So, what can you do? How can you point the flashlight towards the movement in the tall grass to see if you should grab a shotgun or a can of tuna?

You start with a framework that clearly identifies the ten most important areas of competitive focus:

  • Facts
  • Products/Services
  • Performance
  • Markets
  • People
  • Positioning
  • Value Proposition/Pricing
  • Accounts
  • Strengths/Weaknesses
  • Plans

The key is to target only the information that is particularly relevant to a specific competitor and situation. Information that is, simply put, impactful. In selling, you must be laser-focused. Wading through mountains of data is distracting and a waste of good selling time. You can’t afford to bother with information that’s not on the critical path to success in a deal. It must drive wins. Nothing more, nothing less.

For an example, consider the “People” section in the framework above. Many competitive analysis processes blindly promote extensive analyses of organization charts and deep research into top executives. If high-level executives are specifically relevant to your deal, then, by all means, do target your research on them. But it’s more likely that other players in competitive organizations will have greater impact. Maybe a sales rep you frequently face off against or an industry expert with deep experience in the prospect account’s vertical. If these are the individuals who are truly relevant, focus on understanding them and strategizing against them. It’s critical. In fact, it may well dictate the deal’s outcome. And remember, only you know the players who are most impactful – the true targets for your research. Don’t try to research everyone and certainly not those deemed as “important” by some boilerplate competitive analysis template. Of course, that same mindset regarding the true relevance of information applies to the other nine areas of the framework as well.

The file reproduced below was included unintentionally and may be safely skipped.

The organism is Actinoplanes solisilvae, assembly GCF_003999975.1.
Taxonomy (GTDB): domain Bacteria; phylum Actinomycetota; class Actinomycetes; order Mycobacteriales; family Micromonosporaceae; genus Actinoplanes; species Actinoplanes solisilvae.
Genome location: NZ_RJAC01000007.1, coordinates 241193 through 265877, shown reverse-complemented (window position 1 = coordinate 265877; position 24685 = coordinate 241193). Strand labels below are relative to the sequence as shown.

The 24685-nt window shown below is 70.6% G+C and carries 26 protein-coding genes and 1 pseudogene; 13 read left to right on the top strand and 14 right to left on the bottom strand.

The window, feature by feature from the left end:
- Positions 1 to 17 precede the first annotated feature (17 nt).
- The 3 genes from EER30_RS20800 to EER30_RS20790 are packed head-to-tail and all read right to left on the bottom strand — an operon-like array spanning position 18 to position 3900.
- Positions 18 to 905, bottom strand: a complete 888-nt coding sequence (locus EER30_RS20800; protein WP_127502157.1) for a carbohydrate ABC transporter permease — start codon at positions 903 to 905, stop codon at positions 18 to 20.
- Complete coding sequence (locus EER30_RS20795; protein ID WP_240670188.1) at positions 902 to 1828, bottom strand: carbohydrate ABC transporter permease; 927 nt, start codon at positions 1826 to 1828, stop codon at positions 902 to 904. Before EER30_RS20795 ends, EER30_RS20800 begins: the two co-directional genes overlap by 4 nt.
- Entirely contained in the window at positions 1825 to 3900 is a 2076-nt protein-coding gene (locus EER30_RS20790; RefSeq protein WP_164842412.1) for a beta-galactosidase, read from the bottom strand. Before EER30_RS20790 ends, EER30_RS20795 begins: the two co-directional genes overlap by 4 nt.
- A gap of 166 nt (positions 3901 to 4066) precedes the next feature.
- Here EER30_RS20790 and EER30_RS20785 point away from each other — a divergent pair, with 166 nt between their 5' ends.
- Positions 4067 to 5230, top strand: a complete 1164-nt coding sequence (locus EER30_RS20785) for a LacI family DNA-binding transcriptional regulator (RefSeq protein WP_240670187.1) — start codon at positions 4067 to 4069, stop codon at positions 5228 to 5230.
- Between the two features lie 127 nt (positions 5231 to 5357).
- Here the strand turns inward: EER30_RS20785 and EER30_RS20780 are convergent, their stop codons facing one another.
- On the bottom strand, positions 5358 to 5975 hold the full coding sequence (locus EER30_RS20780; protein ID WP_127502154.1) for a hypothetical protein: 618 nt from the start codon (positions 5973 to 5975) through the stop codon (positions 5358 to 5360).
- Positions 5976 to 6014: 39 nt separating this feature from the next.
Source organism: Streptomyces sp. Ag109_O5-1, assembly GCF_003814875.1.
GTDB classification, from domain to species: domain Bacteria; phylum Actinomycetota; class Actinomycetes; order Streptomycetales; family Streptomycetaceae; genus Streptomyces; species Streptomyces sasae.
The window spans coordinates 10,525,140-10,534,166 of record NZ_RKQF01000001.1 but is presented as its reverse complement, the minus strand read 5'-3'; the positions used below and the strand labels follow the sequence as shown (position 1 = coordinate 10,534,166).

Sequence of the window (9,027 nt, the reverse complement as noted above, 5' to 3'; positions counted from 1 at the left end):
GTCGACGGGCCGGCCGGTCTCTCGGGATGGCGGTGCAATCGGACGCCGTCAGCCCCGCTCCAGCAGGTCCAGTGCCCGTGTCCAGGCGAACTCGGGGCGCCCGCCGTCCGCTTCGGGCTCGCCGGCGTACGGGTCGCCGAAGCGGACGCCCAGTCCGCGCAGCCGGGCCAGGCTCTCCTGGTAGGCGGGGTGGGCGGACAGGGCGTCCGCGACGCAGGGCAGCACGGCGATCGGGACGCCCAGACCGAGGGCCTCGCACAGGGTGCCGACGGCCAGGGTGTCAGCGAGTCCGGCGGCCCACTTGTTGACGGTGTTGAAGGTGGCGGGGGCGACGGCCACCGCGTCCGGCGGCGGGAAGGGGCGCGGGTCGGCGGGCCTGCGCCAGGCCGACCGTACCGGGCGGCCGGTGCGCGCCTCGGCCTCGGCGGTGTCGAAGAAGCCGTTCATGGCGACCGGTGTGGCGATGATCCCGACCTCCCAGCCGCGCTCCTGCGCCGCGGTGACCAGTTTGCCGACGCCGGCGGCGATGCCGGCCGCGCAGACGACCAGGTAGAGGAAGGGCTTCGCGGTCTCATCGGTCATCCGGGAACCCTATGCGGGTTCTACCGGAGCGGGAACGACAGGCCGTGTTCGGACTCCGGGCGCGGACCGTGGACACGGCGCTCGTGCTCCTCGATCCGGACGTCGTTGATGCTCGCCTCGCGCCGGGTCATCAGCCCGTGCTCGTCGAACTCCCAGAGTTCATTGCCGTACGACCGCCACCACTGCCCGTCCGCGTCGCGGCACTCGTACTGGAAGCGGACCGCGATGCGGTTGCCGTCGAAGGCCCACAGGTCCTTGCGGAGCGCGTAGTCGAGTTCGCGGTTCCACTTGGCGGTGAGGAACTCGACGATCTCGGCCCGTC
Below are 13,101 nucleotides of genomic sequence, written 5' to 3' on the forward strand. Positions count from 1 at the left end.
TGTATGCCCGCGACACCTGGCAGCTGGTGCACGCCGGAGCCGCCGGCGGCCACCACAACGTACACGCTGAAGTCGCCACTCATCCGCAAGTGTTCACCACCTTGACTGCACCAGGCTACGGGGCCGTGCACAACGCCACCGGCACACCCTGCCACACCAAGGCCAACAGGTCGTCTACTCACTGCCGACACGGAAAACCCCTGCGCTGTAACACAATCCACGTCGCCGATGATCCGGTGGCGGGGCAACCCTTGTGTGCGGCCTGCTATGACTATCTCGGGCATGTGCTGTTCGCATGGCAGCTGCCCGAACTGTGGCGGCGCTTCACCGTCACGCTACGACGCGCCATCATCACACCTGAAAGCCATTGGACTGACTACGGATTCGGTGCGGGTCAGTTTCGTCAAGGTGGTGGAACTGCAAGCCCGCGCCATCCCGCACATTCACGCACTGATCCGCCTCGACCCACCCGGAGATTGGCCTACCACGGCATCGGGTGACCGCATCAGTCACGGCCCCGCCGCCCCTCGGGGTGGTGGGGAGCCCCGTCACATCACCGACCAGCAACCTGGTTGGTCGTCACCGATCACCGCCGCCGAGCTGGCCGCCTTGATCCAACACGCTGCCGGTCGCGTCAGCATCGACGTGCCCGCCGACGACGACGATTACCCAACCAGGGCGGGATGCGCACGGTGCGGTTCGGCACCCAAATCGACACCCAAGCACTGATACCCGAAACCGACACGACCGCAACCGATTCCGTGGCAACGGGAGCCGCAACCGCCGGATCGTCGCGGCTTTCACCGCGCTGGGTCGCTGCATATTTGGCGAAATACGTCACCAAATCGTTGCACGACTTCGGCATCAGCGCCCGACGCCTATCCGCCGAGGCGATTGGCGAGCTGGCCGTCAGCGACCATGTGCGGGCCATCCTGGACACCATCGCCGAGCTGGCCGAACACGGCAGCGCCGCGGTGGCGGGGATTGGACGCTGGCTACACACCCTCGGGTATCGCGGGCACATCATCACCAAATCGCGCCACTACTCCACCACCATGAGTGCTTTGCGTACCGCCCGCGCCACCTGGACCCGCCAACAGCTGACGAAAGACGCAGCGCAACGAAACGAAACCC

Think about it. In this post-COVID world, deals are precious. Just as with clients, you need a laser-focused understanding of how your key competitors have changed. No unnecessary or obsolete information. Only what’s truly impactful, streamlined and targeted to increase your chances of winning.